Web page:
I won't give away what ultimately happens, but I will say that having seen both the series and this first film, things go down a slightly different course of storytelling. Not everything is as you remembered it. This is best viewed as a companion piece. It is enjoyable action-packed fun with a good heart and sense of humor but it does nothing to really progress or change how one already feels about the show or characters.
I must say that I found the biggest drawback of the film to be its runtime. Honestly, it's so short you can hardly proclaim it to be a "Full Length Feature Film" as promoted on the cover art. It's an actual theatrical film release. That much is true and it won't be debated. Yet that hardly qualifies it as full length with a runtime of only 50 minutes. This is the same length, in essence, as two episodes of the television series and if you aren't prepared for that going in, you are definitely going to feel let down by how quickly the fun ends. It won't entirely 'fill you up' but will instead merely serve as a nice appetizer to the Dragon Ball universe.
The film is presented in both English 5.1 Dolby Surround Sound and Japanese Mono. The English voice language track is a new dubbed version and the voice actors did a great job at updating the feel of the film for fans. The original language track is also a good dub, but I honestly was let down by the mono mix sound quality. It definitely sounded very 'sickly' and was lacking in definition. It was not a pleasant highlight of this release due to its poor quality. The surround audio on the new English dub was impressive though, hence a grade that should reflect my opinion when one considers both options.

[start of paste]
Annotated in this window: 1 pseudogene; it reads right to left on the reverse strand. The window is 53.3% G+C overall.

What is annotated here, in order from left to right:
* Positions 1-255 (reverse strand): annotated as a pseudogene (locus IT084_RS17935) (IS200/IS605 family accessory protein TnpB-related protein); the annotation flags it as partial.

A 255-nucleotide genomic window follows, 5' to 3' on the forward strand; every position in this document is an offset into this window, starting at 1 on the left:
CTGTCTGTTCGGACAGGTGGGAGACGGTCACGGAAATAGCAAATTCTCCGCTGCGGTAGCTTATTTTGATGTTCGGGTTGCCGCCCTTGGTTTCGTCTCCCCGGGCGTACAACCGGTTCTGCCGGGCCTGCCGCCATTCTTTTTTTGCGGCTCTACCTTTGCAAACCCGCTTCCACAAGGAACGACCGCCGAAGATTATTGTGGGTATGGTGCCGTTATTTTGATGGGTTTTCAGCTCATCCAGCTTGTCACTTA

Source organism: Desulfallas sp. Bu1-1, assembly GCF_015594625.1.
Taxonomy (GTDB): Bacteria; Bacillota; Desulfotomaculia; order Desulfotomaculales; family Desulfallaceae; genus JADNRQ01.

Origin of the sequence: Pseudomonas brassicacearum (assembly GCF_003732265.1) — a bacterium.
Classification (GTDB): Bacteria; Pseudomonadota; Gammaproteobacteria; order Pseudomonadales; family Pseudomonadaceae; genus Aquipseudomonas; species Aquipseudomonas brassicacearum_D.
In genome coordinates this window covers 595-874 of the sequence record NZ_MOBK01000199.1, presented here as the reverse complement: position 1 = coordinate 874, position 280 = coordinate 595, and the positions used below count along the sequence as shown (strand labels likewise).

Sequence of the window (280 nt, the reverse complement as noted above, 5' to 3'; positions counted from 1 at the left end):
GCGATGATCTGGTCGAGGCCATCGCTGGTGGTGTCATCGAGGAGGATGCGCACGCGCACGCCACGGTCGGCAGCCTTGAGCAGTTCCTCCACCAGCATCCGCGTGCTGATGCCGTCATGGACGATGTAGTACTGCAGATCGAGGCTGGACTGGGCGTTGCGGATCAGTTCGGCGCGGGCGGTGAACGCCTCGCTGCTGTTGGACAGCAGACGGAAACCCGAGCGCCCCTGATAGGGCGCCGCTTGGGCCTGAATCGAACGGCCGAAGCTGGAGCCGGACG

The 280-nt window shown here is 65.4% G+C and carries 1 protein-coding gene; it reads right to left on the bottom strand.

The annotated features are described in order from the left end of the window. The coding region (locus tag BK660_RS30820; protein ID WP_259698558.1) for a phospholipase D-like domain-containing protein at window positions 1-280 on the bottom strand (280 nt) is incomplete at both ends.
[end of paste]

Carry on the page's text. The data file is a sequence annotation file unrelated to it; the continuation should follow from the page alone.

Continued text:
Curse of the Blood Rubies is presented in its OAR of 4:3 (Full Frame). This is truly a mixed bag. I think it's the best the film has ever looked as far as I am aware. I have seen it before on previous DVD editions and it definitely looks to have had some decent re-mastering work done. It's been years since I last watched it, and I no longer own the other Funimation release so I can't do a direct comparison. However, I believe that some work was clearly done to present the film better than before. Despite this effort the film is still riddled with dirt and scratches. None of these instances were major distractions from the experience, but it was definitely not as pristine as a full restoration would have shown. Given the age and source of the material, this may have been the best Funimation could do and we may not see a better treatment anytime soon. The colors look rich, and the video seems to be free of compression issues and other ailments. It's a pleasing if somewhat underwhelming presentation.
No bonus features are included on this release whatsoever, unless you count some standard trailers for other Funimation releases. It's certainly disappointing and doesn't add much value to this DVD release.
The story is simple -- but entertaining -- and the characters are the same ones you probably already know and love. If you are starting with this film it wouldn't be a bad way to gain some familiarity with the Dragon Ball universe either. It is not, in my consideration, a better way to be introduced than the series itself, but you won't regret the time spent watching it regardless. I also suspect that this is the uncut release. It doesn't mention it on the box itself but the film seems edgier now than it did when I last viewed it on an earlier DVD release. If this is the case, fans will surely consider this to be a worthwhile upgrade. Recommended.
Neil Lumbard is a lifelong fan of cinema. He aspires to make movies and has written two screenplays on spec. He loves writing, and currently does in Texas.